“At the rate I’m going,” she said, “I’ll need to get a whole new wardrobe.”
“You say that as if it’s a bad thing.”
“I hate shopping.”
“A woman after my own heart,” he teased.
She turned her head toward the window to hide a sudden flush, and noticed they’d progressed only a few blocks.
Slanting a glance at him, she took a deep breath. “You found out something, didn’t you?”
“What makes you say that?”
“Your eyes. I see a reticence in them now I didn’t see earlier.”
“I talked to my contact in the medical examiner’s office.”
When he didn’t offer anything more, she said, “And?”
“And they don’t know what causes the red death.”
“The red death?” She swallowed. “They’ve named it already?”
“Do they know how many have died?”
“Hundreds, possibly thousands.”
Kate stared straight ahead, trying to imagine so many people dying the same horrific death as Rachel Abrams and the runner in the park. Remembering the woman’s description of the game and the man’s tee shirt, she mentioned a possible Broncos connection.
Greg gave her a thoughtful look. “Interesting coincidence.”
They drove in silence for another couple of blocks, then Kate said softly, “It isn’t going to end any time soon, is it?”
His response was as subdued. “I don’t think so. The death rate is rising.”
The driver of the green Jeep Grand Cherokee behind Greg edged closer, revved his engine, and honked his horn. It had no effect on the stalled traffic, but the driver of the white Subaru ahead of Greg thrust an arm out the window and extended a middle finger.
Greg double-checked his doors to make sure he’d locked them. Any minute now, it seemed, the two drivers would be resorting to violence, and he had enough problems.
He glanced at his watch. Half an hour late. His editor wouldn’t be pleased he’d missed his deadline, but he couldn’t help it. All afternoon, ever since he had dropped Kate off at her house, he’d been caught in one traffic jam after another.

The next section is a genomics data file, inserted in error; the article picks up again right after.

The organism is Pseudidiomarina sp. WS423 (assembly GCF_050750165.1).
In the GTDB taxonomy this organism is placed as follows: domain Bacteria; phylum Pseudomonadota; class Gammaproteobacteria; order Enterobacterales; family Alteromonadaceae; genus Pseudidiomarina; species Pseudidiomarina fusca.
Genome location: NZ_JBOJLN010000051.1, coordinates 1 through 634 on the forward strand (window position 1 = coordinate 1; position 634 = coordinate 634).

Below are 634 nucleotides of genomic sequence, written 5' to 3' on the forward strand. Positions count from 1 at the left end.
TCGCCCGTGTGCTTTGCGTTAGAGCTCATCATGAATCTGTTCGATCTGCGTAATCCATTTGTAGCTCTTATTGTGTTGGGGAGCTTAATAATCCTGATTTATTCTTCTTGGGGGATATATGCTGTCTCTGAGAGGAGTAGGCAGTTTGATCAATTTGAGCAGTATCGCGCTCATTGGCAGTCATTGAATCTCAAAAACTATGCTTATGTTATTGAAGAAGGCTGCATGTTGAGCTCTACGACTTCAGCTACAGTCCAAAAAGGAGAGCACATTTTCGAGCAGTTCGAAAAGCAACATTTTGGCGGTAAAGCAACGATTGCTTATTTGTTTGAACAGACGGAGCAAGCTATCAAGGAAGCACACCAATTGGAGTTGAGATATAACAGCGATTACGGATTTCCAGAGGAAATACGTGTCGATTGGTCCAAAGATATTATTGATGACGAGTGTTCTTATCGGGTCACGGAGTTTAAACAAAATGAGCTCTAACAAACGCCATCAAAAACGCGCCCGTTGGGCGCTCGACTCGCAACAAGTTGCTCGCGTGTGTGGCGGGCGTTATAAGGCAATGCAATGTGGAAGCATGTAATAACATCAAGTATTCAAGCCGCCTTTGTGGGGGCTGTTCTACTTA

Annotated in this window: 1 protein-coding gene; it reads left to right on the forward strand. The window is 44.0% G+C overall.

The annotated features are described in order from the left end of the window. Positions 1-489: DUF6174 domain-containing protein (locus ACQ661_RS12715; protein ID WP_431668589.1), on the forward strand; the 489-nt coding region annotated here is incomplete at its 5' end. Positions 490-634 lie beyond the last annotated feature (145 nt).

He called the newspaper again but still could not get through. He tossed the phone onto the seat next to him, then folded his arms across the top of his steering wheel, and rested his chin on them.
In the end, it didn’t matter he couldn’t reach the newspaper—he had been unable to complete his assignment.
His contact at the medical examiner’s office had supplied him with the names of the first victims of the red death. He’d interviewed the families of three of them. They were too grief-stricken to tell him much, though they did confirm Kate’s surmise of a Broncos connection. Those three victims had all been at Sunday’s game.
Another early victim had been John Takamura, a professor at the State University Extension. Greg hoped the man’s wife, a professor herself, would be able to give him a newsworthy statement. She had not been at her campus office, and when she didn’t answer her phone, he headed for her house in University Hills, but it looked as if he wouldn’t get there.
Movement jarred him out of his contemplation. The driver of the Jeep had closed the gap between them and was nudging Greg’s car toward the white Subaru.
The Subaru pulled out of the line of traffic, drove over the median, and made a U-turn. As it passed Greg, the driver—a white-haired, apple-cheeked woman who had to be seventy—once again displayed a middle finger.
So much for sweet little old ladies.
But she had the right idea.
He crossed the median and headed back to The Denver News.
Two blocks later, Greg noticed the white Subaru zigzagging. Suddenly the windshield of the vehicle turned crimson; the old woman fell forward and collapsed onto her steering wheel. Then, midst the clamor of honking horns and screeching tires, the Subaru veered across the next lane and crashed into a parked car.
As Greg slammed on his brakes, he found himself looking around for Kate, but didn’t see her. This time, at least, she wasn’t involved.